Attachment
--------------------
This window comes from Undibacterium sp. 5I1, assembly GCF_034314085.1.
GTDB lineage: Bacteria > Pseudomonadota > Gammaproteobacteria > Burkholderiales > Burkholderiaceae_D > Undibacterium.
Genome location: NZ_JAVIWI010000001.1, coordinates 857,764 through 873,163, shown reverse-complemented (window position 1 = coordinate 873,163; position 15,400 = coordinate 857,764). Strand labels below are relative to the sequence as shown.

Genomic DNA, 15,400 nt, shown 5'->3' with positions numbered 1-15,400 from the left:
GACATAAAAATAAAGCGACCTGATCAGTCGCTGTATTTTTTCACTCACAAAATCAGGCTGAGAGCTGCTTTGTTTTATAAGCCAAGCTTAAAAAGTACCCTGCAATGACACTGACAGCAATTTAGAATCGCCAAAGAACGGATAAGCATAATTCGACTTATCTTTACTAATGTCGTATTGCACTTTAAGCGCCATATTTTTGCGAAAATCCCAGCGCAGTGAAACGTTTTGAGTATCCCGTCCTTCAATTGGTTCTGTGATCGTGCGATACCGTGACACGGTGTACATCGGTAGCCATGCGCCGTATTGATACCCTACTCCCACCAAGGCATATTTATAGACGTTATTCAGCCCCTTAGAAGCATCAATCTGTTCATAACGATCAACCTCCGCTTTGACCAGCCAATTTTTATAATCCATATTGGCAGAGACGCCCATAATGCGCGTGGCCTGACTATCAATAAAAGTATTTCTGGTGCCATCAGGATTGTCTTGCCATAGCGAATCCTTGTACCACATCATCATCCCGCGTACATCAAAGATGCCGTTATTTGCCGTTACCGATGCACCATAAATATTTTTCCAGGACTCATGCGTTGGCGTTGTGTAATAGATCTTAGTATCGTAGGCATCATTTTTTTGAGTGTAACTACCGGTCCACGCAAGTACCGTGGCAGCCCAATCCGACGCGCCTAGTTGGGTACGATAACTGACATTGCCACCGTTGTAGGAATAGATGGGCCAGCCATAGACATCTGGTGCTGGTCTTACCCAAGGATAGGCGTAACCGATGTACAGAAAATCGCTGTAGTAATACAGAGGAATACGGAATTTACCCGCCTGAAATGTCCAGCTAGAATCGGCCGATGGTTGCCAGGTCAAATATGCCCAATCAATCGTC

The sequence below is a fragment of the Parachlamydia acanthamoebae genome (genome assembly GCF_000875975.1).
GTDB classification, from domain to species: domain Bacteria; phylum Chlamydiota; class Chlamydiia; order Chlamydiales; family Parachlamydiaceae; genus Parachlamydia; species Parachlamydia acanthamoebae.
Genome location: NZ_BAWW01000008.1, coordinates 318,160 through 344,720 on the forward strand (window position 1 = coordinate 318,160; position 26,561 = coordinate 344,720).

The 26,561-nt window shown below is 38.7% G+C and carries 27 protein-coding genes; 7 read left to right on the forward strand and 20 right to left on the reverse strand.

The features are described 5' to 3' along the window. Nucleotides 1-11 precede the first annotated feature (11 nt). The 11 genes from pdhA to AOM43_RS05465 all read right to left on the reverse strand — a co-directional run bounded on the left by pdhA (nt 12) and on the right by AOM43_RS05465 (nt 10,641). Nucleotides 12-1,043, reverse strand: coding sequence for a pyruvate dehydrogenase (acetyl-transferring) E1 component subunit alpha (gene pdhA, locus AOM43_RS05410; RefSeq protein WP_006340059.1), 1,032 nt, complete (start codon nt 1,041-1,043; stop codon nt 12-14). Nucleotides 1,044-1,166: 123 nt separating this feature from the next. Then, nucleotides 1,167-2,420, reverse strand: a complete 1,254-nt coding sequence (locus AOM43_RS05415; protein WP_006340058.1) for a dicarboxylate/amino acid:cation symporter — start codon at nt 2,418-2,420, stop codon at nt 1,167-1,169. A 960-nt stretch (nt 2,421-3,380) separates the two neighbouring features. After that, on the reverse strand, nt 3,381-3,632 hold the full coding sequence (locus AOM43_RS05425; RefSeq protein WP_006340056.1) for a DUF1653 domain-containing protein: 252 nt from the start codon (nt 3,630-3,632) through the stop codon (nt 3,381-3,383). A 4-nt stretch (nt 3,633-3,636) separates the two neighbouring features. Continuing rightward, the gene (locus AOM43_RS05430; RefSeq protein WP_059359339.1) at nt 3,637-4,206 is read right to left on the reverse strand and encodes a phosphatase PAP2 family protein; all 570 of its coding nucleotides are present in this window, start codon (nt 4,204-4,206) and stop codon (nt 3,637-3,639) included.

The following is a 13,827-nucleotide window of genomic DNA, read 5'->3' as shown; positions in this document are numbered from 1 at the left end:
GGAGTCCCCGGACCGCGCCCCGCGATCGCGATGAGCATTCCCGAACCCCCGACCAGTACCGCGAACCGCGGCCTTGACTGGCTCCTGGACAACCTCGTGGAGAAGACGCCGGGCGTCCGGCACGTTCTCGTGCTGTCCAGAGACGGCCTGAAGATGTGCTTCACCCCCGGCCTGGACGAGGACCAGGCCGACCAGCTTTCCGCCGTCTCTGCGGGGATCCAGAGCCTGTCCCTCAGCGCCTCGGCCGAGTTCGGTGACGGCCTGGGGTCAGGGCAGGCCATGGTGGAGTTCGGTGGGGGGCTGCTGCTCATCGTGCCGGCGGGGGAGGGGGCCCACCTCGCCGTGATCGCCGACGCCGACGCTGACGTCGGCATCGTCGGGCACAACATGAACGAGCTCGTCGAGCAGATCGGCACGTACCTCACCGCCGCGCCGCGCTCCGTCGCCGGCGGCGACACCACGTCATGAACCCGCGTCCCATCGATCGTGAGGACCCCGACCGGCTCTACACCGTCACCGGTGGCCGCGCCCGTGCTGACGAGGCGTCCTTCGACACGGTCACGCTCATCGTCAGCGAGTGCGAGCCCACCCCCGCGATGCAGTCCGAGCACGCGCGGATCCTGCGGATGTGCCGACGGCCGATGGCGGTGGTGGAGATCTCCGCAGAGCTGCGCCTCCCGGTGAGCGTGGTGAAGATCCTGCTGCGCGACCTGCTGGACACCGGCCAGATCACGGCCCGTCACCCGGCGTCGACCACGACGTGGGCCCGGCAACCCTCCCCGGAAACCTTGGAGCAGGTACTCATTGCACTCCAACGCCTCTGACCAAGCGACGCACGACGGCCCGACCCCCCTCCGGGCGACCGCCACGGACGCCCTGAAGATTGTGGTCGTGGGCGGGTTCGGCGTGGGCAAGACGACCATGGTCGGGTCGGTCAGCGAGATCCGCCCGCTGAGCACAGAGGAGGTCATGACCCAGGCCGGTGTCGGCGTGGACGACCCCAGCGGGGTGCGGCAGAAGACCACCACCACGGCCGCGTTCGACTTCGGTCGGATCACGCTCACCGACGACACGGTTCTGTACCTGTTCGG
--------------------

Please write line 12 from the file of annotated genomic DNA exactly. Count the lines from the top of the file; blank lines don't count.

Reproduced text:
GGAGTCCCCGGACCGCGCCCCGCGATCGCGATGAGCATTCCCGAACCCCCGACCAGTACCGCGAACCGCGGCCTTGACTGGCTCCTGGACAACCTCGTGGAGAAGACGCCGGGCGTCCGGCACGTTCTCGTGCTGTCCAGAGACGGCCTGAAGATGTGCTTCACCCCCGGCCTGGACGAGGACCAGGCCGACCAGCTTTCCGCCGTCTCTGCGGGGATCCAGAGCCTGTCCCTCAGCGCCTCGGCCGAGTTCGGTGACGGCCTGGGGTCAGGGCAGGCCATGGTGGAGTTCGGTGGGGGGCTGCTGCTCATCGTGCCGGCGGGGGAGGGGGCCCACCTCGCCGTGATCGCCGACGCCGACGCTGACGTCGGCATCGTCGGGCACAACATGAACGAGCTCGTCGAGCAGATCGGCACGTACCTCACCGCCGCGCCGCGCTCCGTCGCCGGCGGCGACACCACGTCATGAACCCGCGTCCCATCGATCGTGAGGACCCCGACCGGCTCTACACCGTCACCGGTGGCCGCGCCCGTGCTGACGAGGCGTCCTTCGACACGGTCACGCTCATCGTCAGCGAGTGCGAGCCCACCCCCGCGATGCAGTCCGAGCACGCGCGGATCCTGCGGATGTGCCGACGGCCGATGGCGGTGGTGGAGATCTCCGCAGAGCTGCGCCTCCCGGTGAGCGTGGTGAAGATCCTGCTGCGCGACCTGCTGGACACCGGCCAGATCACGGCCCGTCACCCGGCGTCGACCACGACGTGGGCCCGGCAACCCTCCCCGGAAACCTTGGAGCAGGTACTCATTGCACTCCAACGCCTCTGACCAAGCGACGCACGACGGCCCGACCCCCCTCCGGGCGACCGCCACGGACGCCCTGAAGATTGTGGTCGTGGGCGGGTTCGGCGTGGGCAAGACGACCATGGTCGGGTCGGTCAGCGAGATCCGCCCGCTGAGCACAGAGGAGGTCATGACCCAGGCCGGTGTCGGCGTGGACGACCCCAGCGGGGTGCGGCAGAAGACCACCACCACGGCCGCGTTCGACTTCGGTCGGATCACGCTCACCGACGACACGGTTCTGTACCTGTTCGG